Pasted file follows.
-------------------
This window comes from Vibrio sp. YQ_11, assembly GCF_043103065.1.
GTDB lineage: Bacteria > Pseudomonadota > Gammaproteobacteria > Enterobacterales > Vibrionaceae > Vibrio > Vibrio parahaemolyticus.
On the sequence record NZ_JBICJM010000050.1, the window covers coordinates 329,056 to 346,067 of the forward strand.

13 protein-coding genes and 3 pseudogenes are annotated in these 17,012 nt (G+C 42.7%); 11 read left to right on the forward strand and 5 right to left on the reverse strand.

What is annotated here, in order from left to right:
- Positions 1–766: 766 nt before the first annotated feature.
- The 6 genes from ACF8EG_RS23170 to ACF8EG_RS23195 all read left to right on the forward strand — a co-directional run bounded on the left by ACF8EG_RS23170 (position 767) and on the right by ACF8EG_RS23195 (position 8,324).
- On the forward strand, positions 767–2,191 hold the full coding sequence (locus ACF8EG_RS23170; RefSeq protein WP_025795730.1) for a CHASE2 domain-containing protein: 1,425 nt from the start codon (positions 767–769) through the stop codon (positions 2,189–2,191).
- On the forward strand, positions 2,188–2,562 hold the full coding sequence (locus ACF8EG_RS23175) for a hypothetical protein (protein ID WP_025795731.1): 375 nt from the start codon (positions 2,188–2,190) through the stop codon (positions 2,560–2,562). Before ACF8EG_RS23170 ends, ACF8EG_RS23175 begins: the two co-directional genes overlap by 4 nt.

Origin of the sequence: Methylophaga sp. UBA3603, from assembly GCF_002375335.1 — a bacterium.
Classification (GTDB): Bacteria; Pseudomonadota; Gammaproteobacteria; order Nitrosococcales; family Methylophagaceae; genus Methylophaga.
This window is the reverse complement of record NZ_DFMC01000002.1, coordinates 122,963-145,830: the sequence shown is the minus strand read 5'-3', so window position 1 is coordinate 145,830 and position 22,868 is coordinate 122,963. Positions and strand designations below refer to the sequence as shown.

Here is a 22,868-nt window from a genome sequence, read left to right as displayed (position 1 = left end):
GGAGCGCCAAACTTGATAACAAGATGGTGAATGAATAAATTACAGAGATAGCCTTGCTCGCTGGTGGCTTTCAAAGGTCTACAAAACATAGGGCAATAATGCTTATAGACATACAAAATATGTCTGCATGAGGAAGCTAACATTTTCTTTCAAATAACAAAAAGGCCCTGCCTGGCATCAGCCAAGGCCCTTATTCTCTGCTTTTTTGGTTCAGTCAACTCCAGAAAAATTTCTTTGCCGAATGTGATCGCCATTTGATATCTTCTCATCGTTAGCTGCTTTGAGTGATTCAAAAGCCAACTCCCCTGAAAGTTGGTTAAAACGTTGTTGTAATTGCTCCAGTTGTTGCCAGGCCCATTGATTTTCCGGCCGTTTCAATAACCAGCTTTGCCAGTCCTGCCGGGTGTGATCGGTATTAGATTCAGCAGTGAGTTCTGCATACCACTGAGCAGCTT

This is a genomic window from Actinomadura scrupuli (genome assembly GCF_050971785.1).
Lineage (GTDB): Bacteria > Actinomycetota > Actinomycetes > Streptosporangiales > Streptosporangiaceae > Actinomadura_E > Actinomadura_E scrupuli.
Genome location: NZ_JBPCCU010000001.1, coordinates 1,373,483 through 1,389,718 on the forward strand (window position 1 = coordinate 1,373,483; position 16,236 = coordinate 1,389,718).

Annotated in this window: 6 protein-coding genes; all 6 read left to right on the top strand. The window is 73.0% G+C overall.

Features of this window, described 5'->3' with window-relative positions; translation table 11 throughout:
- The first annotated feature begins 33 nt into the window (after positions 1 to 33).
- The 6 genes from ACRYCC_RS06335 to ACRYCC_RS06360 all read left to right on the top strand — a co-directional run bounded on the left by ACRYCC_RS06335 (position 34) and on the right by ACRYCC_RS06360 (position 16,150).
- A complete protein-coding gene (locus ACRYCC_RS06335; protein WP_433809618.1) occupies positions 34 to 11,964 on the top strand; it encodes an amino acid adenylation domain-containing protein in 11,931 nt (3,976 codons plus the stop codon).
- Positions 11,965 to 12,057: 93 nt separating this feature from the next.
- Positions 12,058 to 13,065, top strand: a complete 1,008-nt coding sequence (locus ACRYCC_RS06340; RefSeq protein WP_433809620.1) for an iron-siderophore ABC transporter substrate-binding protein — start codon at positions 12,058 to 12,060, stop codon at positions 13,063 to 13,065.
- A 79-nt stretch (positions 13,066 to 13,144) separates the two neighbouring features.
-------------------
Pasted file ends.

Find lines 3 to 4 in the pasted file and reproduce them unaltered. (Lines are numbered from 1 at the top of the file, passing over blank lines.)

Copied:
On the sequence record NZ_JBICJM010000050.1, the window covers coordinates 329,056 to 346,067 of the forward strand.

13 protein-coding genes and 3 pseudogenes are annotated in these 17,012 nt (G+C 42.7%); 11 read left to right on the forward strand and 5 right to left on the reverse strand.